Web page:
Did you ever ask yourself where poets write? Is there a place that inspires them the most? Do they have a formal place, an office let’s say, where they go every day to write? Or do they just write their poems on a notepad wherever they may be and whenever the muse inspires them?
Pablo Neruda is one of my favorite poets, and a great inspiration to me. Therefore, when I visited Chile recently, I made sure to visit his house at the edge of the ocean. “Isla Negra” (Black Island), as he called it, is in a place of stunning beauty. His many collections are displayed there for visitors to enjoy: seashells of all sizes and colors, vintage bottles with ships, masks of various cultures, and so much more. They reflect his attention to detail, the interest he had in everything, especially in sailing and the sea.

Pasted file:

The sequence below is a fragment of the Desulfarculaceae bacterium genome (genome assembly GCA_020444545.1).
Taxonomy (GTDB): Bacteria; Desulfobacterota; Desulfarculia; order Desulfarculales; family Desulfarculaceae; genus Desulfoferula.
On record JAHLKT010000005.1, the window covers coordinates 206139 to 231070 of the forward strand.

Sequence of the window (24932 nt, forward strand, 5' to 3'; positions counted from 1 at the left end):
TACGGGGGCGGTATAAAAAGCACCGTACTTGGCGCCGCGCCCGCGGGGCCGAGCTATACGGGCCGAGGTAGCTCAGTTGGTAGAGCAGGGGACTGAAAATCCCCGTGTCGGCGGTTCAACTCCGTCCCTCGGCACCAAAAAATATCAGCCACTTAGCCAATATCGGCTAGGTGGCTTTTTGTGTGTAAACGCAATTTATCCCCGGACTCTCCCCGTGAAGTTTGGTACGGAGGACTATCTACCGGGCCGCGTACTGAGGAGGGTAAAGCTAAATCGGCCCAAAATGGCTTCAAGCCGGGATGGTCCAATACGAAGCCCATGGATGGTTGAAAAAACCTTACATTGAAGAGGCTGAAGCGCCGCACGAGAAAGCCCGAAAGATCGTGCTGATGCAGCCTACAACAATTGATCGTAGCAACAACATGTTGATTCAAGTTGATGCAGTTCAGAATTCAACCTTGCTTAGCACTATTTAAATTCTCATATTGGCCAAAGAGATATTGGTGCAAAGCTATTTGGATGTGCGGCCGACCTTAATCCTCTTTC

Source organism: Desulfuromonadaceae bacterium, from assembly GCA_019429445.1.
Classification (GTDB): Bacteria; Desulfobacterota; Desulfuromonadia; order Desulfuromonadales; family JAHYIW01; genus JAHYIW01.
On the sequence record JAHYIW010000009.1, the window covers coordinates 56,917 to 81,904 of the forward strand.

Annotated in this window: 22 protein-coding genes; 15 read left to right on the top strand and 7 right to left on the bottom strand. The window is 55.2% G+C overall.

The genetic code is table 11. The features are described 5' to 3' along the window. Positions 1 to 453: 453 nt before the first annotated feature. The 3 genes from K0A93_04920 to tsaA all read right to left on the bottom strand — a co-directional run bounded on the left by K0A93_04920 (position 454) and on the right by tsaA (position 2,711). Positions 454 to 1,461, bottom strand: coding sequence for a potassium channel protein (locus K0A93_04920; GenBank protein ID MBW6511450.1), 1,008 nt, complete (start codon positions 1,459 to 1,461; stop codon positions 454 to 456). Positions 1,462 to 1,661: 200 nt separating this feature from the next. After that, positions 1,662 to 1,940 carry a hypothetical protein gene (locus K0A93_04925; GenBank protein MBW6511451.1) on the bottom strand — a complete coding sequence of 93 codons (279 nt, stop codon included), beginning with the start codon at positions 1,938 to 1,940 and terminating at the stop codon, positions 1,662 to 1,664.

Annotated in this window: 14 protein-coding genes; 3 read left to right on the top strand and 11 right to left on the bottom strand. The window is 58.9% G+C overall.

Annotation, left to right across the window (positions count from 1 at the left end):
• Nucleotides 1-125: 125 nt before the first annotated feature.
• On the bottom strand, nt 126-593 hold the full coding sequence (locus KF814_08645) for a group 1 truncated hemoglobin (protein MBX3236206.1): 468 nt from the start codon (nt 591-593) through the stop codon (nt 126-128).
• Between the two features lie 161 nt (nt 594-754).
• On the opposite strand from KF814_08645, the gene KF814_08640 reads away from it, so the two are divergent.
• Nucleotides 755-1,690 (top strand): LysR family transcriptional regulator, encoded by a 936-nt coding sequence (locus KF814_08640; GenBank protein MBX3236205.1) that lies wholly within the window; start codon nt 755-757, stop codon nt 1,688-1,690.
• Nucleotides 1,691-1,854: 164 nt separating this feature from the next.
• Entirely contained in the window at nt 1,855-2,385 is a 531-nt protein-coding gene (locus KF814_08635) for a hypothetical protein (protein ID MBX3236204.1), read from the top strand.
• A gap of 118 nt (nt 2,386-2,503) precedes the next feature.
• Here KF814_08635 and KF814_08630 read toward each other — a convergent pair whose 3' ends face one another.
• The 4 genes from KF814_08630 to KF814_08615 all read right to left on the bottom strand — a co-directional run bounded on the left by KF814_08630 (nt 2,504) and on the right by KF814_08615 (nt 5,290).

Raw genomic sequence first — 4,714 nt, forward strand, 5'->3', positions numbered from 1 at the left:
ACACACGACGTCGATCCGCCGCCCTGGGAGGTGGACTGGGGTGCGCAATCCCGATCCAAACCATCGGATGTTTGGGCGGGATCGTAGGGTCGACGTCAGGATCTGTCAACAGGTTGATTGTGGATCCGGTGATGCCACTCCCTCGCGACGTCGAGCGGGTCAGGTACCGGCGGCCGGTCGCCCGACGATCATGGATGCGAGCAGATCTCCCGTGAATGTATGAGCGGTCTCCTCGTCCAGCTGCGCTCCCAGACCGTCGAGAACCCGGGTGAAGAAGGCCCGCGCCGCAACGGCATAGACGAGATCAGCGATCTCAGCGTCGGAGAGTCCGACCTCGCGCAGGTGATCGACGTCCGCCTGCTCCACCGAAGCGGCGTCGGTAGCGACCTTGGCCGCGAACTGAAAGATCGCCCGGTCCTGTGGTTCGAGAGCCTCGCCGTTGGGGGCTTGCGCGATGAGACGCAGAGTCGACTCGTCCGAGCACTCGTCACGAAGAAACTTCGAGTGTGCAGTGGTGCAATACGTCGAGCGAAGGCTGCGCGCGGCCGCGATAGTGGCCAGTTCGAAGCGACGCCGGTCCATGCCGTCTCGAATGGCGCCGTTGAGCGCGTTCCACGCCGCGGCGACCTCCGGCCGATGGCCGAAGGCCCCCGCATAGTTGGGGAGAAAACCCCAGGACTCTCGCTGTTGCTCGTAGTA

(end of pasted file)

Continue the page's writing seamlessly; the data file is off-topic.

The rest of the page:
As I was pacing through the different rooms, a small rustic desk called my attention. The caption read something like this: “One morning, Pablo Neruda was looking out to the sea when he saw a piece of driftwood from a shipwreck. He said: ‘The sea has brought the desk to the poet’ and went to the beach to sit down and wait for it. It is at this desk where he wrote great part of his work.”
The eyes of the poet see the potential in what many of us can easily overlook, take for granted and readily dismiss. I wonder how many times a possibility, an opportunity has gone by without me noticing. How many times did I fail to find beauty, meaning, depth, taking life for granted? All I need to do is to be able to see with the eyes of a poet, find a desk in the piece of wood adrift, the desk where life becomes a poem.